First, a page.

The Parlor On The Release of “Kiku”

The duo from upstate New York tell us about their latest and, perhaps, most personal album together.

The Parlor On The Release of “Kiku”

The parlor is both the name of the band and the name of the recording space in the farmhouse that they’ve shared over the course of a 20-year partnership that began over a box of Nerds in an elevator in college (more on that in our conversation). From within this parlor they compose music that are intimate, personal, and gently beautiful.

The Parlor consists of Jen O’Connor and Eric Kranz. On their latest album they have expanded the horizon of their folk influenced approach to include a more electronic approach, which turns out to be the result of a self-sampling technique that they explain in detail below.

Kiku means chrysanthemum in Japanese. The flower bloomed on their farm at a serendipitous moment, symbolizing the triumph of life. Their choice of title calls to mind Whitman’s words on the newly grown grass, a message of hope and understanding for those in the grips of grief.

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Tell us about the parlor at The Kirk Estate.

The parlor is our recording space, practice space, and where most of our writing gets done. It’s a grand living room with an ornate gilded mirror that was rescued from the Albany train station before it was decommissioned. The mirror gets foggy sometimes for no reason -it’s capable of being vibrant and clear one day and sentimental and foggy the next. There’s a lot of energy in that room. We live in an old farmhouse that was built in 1870. It’s been in my (Jen’s) family since 1904. This room has seen a lot. Playing here feels like we’re connecting to the history of this house, and the history of the family. Making music here and tending the farm feels like etching that groove of history even deeper.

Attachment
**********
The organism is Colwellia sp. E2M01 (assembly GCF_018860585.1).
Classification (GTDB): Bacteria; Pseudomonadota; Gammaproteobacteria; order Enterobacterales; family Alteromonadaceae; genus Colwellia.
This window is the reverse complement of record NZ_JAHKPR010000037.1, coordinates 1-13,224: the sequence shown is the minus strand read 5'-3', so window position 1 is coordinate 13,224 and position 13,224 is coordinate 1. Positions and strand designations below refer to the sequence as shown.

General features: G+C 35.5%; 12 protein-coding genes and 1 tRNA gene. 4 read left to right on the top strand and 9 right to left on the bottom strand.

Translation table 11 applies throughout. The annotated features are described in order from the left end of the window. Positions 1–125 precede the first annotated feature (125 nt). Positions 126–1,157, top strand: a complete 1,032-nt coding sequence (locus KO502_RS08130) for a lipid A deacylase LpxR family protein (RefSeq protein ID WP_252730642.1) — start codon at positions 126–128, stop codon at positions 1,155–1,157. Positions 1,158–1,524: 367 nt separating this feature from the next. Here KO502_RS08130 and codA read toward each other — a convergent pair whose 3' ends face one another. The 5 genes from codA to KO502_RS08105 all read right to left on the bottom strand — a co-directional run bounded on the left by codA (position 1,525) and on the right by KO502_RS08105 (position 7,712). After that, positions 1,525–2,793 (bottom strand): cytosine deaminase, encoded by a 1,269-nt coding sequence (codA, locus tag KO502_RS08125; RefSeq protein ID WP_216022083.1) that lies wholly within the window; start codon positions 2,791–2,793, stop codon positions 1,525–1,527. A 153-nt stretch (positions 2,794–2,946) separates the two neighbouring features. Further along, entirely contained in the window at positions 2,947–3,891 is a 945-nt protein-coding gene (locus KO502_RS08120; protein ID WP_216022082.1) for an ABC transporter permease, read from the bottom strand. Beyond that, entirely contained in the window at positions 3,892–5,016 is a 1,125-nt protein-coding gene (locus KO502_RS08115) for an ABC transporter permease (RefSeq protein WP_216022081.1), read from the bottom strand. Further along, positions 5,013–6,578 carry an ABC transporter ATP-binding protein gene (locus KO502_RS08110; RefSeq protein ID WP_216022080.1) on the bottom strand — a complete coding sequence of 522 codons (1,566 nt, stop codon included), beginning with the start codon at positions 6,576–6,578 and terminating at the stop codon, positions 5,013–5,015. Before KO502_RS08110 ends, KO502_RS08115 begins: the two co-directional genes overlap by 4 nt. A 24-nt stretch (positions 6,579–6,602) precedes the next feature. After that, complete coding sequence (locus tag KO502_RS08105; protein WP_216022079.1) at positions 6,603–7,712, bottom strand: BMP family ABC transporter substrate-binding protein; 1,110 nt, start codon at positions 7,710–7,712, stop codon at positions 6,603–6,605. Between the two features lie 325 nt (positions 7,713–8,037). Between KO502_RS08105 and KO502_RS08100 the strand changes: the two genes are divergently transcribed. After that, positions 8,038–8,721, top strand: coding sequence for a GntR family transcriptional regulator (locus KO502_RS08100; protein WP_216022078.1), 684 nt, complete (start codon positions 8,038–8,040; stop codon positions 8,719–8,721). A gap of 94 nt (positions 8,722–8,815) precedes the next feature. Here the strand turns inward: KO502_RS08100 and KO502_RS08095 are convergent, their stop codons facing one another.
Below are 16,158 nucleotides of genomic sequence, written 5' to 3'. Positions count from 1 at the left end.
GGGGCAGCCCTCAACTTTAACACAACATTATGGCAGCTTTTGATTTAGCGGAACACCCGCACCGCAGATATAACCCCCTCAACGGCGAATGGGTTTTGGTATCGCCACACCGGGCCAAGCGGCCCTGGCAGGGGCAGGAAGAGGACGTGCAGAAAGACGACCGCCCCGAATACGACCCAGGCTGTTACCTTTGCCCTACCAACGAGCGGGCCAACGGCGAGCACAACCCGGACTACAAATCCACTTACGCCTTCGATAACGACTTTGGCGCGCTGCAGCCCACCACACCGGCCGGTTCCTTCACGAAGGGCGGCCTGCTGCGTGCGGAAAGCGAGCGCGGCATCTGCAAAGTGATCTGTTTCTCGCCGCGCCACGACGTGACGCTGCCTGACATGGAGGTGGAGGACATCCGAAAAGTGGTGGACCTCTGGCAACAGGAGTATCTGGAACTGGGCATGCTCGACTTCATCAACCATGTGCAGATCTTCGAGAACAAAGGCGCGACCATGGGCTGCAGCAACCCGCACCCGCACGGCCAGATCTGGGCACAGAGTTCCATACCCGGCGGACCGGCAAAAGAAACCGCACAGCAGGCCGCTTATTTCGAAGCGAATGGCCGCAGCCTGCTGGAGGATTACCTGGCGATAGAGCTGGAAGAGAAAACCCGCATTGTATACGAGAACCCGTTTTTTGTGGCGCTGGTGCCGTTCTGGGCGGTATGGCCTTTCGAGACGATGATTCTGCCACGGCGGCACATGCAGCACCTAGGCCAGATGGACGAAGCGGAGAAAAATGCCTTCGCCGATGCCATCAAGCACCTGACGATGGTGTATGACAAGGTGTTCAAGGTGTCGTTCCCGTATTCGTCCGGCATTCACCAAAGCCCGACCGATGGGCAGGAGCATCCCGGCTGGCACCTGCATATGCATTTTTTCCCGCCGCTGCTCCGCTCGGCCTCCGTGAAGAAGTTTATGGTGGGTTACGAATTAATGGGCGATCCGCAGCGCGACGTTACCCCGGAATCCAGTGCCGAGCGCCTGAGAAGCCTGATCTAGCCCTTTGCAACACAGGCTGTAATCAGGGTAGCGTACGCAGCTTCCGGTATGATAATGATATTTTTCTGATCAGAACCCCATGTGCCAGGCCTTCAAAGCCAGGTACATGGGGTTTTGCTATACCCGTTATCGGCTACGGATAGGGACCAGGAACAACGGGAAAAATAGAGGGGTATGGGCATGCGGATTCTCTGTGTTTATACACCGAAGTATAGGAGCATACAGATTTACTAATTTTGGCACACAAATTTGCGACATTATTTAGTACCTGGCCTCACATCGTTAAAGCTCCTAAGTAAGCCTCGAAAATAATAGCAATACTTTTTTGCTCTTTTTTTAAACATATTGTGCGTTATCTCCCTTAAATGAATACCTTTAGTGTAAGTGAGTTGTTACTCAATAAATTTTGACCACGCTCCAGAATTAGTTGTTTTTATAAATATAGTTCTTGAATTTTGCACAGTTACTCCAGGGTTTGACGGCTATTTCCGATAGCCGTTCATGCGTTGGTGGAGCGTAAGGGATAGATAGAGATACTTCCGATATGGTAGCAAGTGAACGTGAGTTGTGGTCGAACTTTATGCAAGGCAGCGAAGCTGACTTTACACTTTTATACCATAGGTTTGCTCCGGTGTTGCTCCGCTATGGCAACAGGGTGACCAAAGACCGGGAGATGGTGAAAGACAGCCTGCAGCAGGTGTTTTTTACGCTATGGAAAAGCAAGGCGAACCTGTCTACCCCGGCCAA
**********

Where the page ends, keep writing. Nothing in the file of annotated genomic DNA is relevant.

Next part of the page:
What is the collaborative process like between the two of you?

We’ve known each other for 20 years and we’ve been writing songs together since we met. Over the years we’ve developed a process that usually starts with Eric coming up with melodies on the guitar. He’ll work something out over a period of days or weeks, playing it until it becomes the soundtrack to both of our lives. Once he has a vague idea of something he likes he comes to find me working in my office or out in the gardens. He’ll just carry his nylon string guitar out to wherever I am. Some of the ideas get worked up into demos, and the ones that interest us the most get fleshed out entirely. For Kiku we performed parts live and also created a lot of samples from various instruments which we overlaid on top of the songs to create rich textures. At some point I transition into editor. I organize the song linearly and add counterpoint melodies where needed. We used to get into healthy arguments about ideas and direction and sometimes we would labor over songs. For Kiku, the writing and recording process felt effortless, like the songs wrote themselves. We’ve learned to trust each other, and also to trust the songs.

This album seems particularly connected to a personal experience you’ve gone through. Being personal, I’m not sure how much you’d like to get into it, but I am curious about how directly the experience shaped the songs on the album.